Donna Rae Scheffert

Donna Rae Scheffert helps create a succession-plan and recommends processes for organizations.

Organize for Succession-Plan

“Organizational survival is the ultimate indicator of success. (Hannan and Freeman, 1989)

Three tasks are involved in developing a succession-plan. They include organizing, separating by the founder-CEO, and on-boarding the new CEO.

Planning Efforts and Team

The process starts by engaging the board in the development of a forward-looking skills-and-experience profile for the CEO. Boards can--and really must--play an important role in planning.

Directors must be aggressive and unwavering in their efforts to make the process as real as possible. Diligent board involvement can make a big difference. In this effort, directors have to remember that the search for a "ready now" candidate is a fool's errand. Thus, it can take some work to do right.

What is most critical is creating and continually refocusing on the moving target of the knowledge, skills and abilities the next CEO will need in order to effectively lead.

Finally, directors need to design their planning not just to choose the new executive but also to provide support as he or she finds his or her legs in the new role. Some tasks include:

• Establish a planning team

• Review the entire staff team & identify where internal talent can be used and where external talent must be found (staff profile of functions and competencies with assets and gaps identified)

• Define critical and preferred competencies and experiences for candidates (position description)

• Develop hiring process, appoint team, and prepare supporting materials

• Hire best talent 

Founder Separation

“Never lose track of the fact that you are creating something that will be owned by the community. Your job is to 'sell your shares' bit by bit so that more people can own the place. Sell all the shares until they are eventually gone, and it becomes theirs, not yours." Founder

Even after a turnover event, many investors—and even some successor CEOs—want the Founder-CEO to stay with the company in some capacity.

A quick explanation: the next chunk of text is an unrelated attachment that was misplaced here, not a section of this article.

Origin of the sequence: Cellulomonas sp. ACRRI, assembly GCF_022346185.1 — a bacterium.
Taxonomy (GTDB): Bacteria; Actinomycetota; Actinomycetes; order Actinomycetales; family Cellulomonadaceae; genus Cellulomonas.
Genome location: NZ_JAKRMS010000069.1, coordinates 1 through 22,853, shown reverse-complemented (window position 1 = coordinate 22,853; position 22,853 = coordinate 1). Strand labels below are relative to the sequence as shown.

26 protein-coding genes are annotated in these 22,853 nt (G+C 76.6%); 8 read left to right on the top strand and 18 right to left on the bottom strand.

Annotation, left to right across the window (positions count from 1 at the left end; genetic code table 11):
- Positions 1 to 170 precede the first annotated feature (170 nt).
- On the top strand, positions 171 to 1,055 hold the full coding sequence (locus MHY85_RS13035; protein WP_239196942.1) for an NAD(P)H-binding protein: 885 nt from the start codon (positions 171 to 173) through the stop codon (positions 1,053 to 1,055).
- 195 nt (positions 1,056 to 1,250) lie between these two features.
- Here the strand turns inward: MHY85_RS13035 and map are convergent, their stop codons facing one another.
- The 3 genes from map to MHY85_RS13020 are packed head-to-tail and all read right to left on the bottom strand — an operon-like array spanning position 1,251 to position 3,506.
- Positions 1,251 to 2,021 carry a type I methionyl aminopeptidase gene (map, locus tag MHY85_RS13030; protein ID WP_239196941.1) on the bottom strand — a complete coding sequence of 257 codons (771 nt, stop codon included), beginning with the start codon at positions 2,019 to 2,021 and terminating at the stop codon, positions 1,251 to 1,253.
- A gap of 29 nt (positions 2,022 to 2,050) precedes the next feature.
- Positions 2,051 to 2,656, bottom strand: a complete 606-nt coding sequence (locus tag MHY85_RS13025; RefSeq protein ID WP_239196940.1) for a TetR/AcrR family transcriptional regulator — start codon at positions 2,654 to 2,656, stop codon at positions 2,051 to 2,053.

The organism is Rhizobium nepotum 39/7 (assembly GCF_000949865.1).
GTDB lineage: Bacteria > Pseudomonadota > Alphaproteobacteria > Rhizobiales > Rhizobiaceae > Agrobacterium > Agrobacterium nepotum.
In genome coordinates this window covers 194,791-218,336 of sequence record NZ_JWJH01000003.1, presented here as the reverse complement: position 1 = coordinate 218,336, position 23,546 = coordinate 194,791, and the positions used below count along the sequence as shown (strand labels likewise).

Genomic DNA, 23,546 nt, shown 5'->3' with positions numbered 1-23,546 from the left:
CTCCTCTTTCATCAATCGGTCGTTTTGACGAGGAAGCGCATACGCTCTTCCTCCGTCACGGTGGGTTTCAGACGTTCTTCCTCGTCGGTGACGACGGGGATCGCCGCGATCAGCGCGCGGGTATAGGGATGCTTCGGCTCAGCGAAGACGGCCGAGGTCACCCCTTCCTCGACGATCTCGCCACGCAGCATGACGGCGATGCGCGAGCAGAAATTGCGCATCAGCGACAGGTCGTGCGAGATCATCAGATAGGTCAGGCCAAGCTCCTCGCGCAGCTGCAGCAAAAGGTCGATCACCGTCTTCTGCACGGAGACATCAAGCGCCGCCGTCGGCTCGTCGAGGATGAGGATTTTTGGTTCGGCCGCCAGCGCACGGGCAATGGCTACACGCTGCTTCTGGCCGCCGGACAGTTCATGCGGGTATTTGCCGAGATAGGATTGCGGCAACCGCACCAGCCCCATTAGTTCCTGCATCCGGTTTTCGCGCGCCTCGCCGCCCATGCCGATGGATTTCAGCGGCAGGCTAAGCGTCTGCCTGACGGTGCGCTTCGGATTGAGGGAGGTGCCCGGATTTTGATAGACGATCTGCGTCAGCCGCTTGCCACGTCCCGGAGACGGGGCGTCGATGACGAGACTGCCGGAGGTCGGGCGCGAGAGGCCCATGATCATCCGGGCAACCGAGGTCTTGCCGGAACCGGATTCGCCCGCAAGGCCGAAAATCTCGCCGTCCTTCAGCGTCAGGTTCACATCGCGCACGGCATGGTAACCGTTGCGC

“You can replace an executive, but you can’t replace a founder.”

Once the new CEO has entered the company, the deposed Founder-CEO has to negotiate a new role. For the company’s new CEO, the continuing involvement of the Founder-CEO can introduce some very different “taking charge” challenges than when the previous CEO does not stay with the company. 

On-board the successor

“Work with the board as you develop into the work. Partner with staff who are strong in areas where you are weak. Be authentic and remember it is about the strength of organization, not about you looking good."

The most neglected step when it comes to succession planning is preparing for what happens after the successor is named. Making succession a sink-or-swim shock is simply too risky to endure. There is no such thing as a "ready now" candidate. Anyone named as a successor has learning to do and mistakes to recover from.

Part of the planning process must be to take advantage of the time between the announcement and the acceptance of the top job so that the leadership can address as many needs as possible. Existing staff or board members may introduce the newcomer to financial investors and other key people.

Public relations should also be considered to announce the appointment.

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Donna Rae Scheffert

809 Mayflower Ct.

Northfield, MN 55057

Let me assist you and your organization. Call me at 612.360.4484

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